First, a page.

If ever there was a need to fully understand a problem, it is this one right now. To accept that problem is limited to just what we know now is irresponsible, delusional even. Each new day seems to bring a new survivor. We have no idea just how much damage you caused, Larry. And we have no idea how deep these problems go. Now is the time to acknowledge that the very person who sits here before us now, who perpetrated the worst epidemic of sexual abuse in the history of sports, who is going to be locked up for a long, long time, this monster was also the architect of policies and procedures that are supposed to protect athletes from sexual abuse for both USA Gymnastics and the USOC.

If we are to believe in change, we must first understand the problem and everything that contributed to it. Now is not the time for false reassurances. We need an independent investigation of exactly what happened, what went wrong and how it can be avoided for the future. Only then can we know what changes are needed. Only then can we believe such changes are real.

Your honor, I ask you to give Larry the strongest possible sentence, which his actions deserve, for by doing so you will send a message to him and to other abusers that they cannot get away with their horrible crimes. They will be exposed for the evil they are, and they will be punished to the maximum extent of the law.

Let this sentence strike fear in anyone who thinks it is OK to hurt another person. Abusers, your time is up. The survivors are here, standing tall, and we are not going anywhere. And please, your honor, stress the need to investigate how this happened so that we can hold accountable those who empowered and enabled Larry Nassar. So we can repair and once again believe in this wonderful sport.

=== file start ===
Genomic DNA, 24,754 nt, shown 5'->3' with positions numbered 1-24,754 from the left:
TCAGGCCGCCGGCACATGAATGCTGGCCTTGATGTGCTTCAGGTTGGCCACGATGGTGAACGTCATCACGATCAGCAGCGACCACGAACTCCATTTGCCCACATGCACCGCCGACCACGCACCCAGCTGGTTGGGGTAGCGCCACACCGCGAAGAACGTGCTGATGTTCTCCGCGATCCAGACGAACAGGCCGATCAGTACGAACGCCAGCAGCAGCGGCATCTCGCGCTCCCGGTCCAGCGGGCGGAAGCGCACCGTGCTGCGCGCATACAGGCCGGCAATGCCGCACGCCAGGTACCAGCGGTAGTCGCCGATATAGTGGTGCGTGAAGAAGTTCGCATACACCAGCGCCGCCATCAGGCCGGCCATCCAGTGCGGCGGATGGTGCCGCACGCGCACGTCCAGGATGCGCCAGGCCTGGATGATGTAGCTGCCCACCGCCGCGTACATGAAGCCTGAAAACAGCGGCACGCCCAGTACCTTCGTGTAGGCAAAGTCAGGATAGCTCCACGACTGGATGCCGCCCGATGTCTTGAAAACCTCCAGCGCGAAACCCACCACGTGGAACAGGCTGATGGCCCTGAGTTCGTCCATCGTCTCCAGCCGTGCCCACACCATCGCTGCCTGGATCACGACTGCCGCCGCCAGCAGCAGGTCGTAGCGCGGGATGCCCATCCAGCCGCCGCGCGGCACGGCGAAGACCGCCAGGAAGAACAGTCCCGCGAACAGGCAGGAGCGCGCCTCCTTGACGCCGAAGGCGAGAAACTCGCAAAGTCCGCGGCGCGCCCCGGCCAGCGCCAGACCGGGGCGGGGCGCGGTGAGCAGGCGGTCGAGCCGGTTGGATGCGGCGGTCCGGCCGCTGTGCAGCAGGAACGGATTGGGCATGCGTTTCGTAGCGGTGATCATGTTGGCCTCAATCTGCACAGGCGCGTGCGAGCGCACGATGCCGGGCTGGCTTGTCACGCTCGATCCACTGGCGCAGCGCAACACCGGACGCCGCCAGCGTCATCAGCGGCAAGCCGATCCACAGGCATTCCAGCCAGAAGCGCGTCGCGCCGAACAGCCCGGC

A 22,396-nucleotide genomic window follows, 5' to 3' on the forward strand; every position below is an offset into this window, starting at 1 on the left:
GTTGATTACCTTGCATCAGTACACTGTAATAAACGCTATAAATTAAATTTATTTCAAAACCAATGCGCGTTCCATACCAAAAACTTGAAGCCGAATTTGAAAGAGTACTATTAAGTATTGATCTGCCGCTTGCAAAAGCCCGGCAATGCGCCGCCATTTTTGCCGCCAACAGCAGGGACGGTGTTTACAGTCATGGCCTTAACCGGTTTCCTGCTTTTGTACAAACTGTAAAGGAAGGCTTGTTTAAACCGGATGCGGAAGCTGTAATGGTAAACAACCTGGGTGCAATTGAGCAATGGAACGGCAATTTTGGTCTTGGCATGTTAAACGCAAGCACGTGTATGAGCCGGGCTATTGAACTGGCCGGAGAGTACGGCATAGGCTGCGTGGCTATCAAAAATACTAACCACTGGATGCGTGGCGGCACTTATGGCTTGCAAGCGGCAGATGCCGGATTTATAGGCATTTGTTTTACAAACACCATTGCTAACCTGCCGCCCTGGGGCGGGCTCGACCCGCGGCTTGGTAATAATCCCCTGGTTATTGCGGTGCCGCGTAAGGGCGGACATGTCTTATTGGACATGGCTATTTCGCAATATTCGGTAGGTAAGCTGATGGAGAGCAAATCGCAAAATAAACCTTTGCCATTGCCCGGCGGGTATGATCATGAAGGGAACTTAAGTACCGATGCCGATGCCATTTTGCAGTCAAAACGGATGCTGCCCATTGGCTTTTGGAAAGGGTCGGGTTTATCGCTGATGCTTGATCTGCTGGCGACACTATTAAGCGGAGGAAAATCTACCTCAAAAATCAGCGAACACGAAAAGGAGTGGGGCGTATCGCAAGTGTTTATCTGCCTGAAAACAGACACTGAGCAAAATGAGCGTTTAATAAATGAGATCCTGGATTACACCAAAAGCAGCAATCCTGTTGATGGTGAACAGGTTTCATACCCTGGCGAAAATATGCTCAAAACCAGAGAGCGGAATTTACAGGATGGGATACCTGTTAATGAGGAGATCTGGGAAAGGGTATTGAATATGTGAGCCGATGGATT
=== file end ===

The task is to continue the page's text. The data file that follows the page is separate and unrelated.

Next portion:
My dream is that one day everyone will know what the words, “me, too,” signify, but they will be educated and able to protect themselves from predators like Larry so that they will never, ever, ever have to say the words, “me, too.”

MORE: Jordyn Wieber’s speech

Top curling video and social media moments

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For nearly three straight weeks, curling dominated the Olympic airwaves, and while the U.S., Sweden and Canada all came away with gold medals, there were still plenty of highlights away from the ice.

In the mixed doubles tournament, fans were introduced to Team USA’s #HamFam, Matt and Becca Hamilton, who became instant sensations. Matt was even confused for some other celebrities, as people tried to nail down exactly who he looked like.